Skype Based English Teaching – The Good, The Bad and The Ugly

The Less Opportunities You Have to Speak With Others, The More You’ve Gotta Speak With Yourself!

VIDEO TRANSCRIPT BELOW: Hello, my friends! Hello, my dear fellow foreign language speakers! I’m Robby from Englishharmony.com and welcome back to my video blog. Today’s topic is something that I’ve touched upon multiple times on my blog and on my YouTube channel, namely - it’s... The Importance of Doing Frequent Self-practice. Basically, you’ve got to be exercising your spoken English by engaging in a lot of self-practicing. “Why?” - you may ask. It’s very simple! If you haven’t got that many opportunities to speak with other people in real life then pretty much the only way you can maintain a high level of spoken English is speaking on your own. It’s no different from working out your body if you’re an athlete, right, and obviously nowadays there’s millions of people engaging in all types of sports related activities, even not being professional athletes for that matter, right, so basically its available to anyone. Gym memberships are as cheap as ever and anyone can join a gym, or indeed just do something at home or run, which is my thing personally - I’ve been a runner for six years now, or slightly more, right. So basically, when you work out your body, more often than not, you just do it on your own. You don’t necessarily engage in team sports, so if you draw parallels between speaking with other people and playing team sports games such as football or soccer, depending on where in the world you come from. Soccer, that’s American because football in America is American football which is a totally different ball game altogether, right. (This was an idiomatic expression.) If you say that something is a totally different ball game, it simply means that this thing that you’re talking about is a completely new thing, right, but ironically enough, I was talking about ball games and I was actually using that expression in which case, it’s not so idiomatic anymore because American football and European football are the so called soccer, right, it’s a totally different ball game, but what was I talking about initially? You see, I have this bad habit of straying off the subject because I keep talking and talking… We were talking about speaking with other people is pretty much the same as being engaged in team sports but working out on your own is the same as doing some spoken English practice on your own and there’s nothing wrong with that. (more…)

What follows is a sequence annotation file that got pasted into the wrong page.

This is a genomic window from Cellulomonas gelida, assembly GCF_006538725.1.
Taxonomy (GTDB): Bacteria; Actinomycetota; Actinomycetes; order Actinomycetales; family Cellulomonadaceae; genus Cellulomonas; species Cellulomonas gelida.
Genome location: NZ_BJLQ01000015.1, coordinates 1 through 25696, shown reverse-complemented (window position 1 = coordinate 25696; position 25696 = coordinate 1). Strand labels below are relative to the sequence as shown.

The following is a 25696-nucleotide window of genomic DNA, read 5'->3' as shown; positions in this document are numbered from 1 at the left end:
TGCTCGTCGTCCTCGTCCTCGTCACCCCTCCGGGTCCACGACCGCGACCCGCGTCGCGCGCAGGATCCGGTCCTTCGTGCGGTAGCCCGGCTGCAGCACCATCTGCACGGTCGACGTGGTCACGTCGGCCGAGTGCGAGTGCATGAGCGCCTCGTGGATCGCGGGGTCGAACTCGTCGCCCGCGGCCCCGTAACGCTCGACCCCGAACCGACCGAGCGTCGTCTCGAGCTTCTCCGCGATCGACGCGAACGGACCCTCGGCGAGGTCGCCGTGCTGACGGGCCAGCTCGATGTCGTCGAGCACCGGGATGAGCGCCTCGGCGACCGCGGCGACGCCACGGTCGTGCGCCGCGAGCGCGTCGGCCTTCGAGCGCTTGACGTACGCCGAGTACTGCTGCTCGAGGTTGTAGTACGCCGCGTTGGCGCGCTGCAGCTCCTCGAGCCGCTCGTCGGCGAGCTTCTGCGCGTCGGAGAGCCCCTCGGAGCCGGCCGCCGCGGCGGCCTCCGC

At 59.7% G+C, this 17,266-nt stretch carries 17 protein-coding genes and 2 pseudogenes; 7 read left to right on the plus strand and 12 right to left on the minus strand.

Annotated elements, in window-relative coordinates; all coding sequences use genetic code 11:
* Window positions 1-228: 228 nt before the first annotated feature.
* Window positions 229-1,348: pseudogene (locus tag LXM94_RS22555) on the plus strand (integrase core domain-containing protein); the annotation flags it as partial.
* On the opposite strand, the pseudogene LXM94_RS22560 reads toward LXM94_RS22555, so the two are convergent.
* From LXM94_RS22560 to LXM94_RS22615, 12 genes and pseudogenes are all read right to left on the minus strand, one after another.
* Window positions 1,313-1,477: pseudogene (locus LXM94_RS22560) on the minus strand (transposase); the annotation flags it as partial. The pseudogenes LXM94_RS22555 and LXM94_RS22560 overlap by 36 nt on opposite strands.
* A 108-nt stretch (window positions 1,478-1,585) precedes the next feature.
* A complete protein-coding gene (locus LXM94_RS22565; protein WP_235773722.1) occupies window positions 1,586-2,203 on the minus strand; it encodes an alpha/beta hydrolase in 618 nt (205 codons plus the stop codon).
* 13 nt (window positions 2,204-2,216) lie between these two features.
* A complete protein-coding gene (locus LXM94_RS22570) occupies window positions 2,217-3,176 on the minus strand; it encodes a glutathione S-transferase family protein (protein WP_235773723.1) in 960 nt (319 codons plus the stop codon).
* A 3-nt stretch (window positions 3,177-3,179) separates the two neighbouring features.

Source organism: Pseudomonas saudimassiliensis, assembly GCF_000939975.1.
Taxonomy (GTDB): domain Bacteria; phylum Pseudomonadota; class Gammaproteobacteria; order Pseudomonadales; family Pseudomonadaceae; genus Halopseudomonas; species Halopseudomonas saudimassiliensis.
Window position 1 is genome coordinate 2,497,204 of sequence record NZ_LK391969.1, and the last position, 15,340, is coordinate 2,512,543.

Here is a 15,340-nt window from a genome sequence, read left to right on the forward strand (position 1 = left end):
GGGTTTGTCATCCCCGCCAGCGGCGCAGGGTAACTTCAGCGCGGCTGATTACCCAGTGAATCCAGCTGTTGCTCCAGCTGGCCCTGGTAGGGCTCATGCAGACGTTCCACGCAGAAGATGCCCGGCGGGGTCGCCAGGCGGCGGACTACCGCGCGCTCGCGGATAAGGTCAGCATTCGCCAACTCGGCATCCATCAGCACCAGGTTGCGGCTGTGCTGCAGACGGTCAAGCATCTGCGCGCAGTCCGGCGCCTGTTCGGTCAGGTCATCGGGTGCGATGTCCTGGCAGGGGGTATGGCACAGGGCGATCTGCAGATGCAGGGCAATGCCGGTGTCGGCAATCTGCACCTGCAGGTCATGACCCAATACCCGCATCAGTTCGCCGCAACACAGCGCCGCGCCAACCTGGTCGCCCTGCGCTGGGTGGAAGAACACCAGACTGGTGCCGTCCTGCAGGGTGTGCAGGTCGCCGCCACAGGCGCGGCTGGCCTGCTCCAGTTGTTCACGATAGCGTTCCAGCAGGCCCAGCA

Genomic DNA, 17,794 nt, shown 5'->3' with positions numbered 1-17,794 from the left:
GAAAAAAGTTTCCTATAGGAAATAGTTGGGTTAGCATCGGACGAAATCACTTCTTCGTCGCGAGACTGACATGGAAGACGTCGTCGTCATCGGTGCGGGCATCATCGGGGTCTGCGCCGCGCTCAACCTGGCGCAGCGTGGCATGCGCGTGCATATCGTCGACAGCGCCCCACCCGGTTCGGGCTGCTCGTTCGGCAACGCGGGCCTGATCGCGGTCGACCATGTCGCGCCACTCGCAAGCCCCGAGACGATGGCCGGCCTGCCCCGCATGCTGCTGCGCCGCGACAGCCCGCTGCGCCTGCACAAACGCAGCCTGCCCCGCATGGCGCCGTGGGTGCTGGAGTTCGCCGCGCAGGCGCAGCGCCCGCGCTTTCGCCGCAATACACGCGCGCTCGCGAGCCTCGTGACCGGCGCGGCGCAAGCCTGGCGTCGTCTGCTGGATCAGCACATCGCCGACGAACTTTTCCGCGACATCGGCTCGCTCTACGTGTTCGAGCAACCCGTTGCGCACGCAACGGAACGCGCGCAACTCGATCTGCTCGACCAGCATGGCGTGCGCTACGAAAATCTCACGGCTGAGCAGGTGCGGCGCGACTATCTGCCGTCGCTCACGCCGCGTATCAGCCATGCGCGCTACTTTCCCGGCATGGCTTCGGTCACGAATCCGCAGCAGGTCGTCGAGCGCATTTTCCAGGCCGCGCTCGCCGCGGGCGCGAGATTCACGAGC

English Idiomatic Expression: “It Came to Light That…”

English Collocation: May Have Been Led to Believe That…

Hello boys and girls! ;-) In today’s English idiomatic expression video you’re going to find out how to use the following collocation: MAY HAVE BEEN LED TO BELIEVE THAT… Yes, it may seem like a very complicated English grammar construct because it’s Passive Voice, Present Perfect and it also begins with MAY – basically it really looks like a handful when you try to pronounce it first time around. You’ve got to bear in mind, however, that the key to English fluency is AUTOMATION. Just repeat it a good few times and you’ll realize that it’s not that difficult after all! Also, you also have to stop analyzing the sentence MAY HAVE BEEN LED TO BELIEVE THAT… from the grammar standpoint and wonder WHY you have to say it this exact way. All you need to start using it in your own daily conversations is being able to say it without much thinking in the right situations: When pointing out to someone that something they believe in isn’t really true When pointing out that something everyone believes in general isn’t the way it seems So, watch the video above for more example sentences containing today’s phrase, and I’d be really glad if you posted comments below this blog post on how you’d use this collocation. Give me some example sentences! Cheers, Robby ;-)

Creating English Sentences Using New Words? Waste of Time!

Does the following scenario ring a bell with you? -> You’re looking at a list of new English words given to you by your English teacher Your task is to use each of those words in a new sentence You’re going mad trying to think of example sentences… Eventually you create sentences in your native language containing those new words and then you translate them into English! Needless to say, this entire exercise is a total waste of your precious time and chances are, you’re not going to be able to use those new English words even when you’ve managed to insert them into sentences! Why? Well, keep reading this article and you’ll learn a thing or two about such practice of creating new English sentences using new vocabulary words – and you’ll also find out why learning READY-TO-GO sentences instead of creating new ones is the BEST way of acquiring those new English words! (more…)

Tricks with English Words – Horse Show or Horror Show?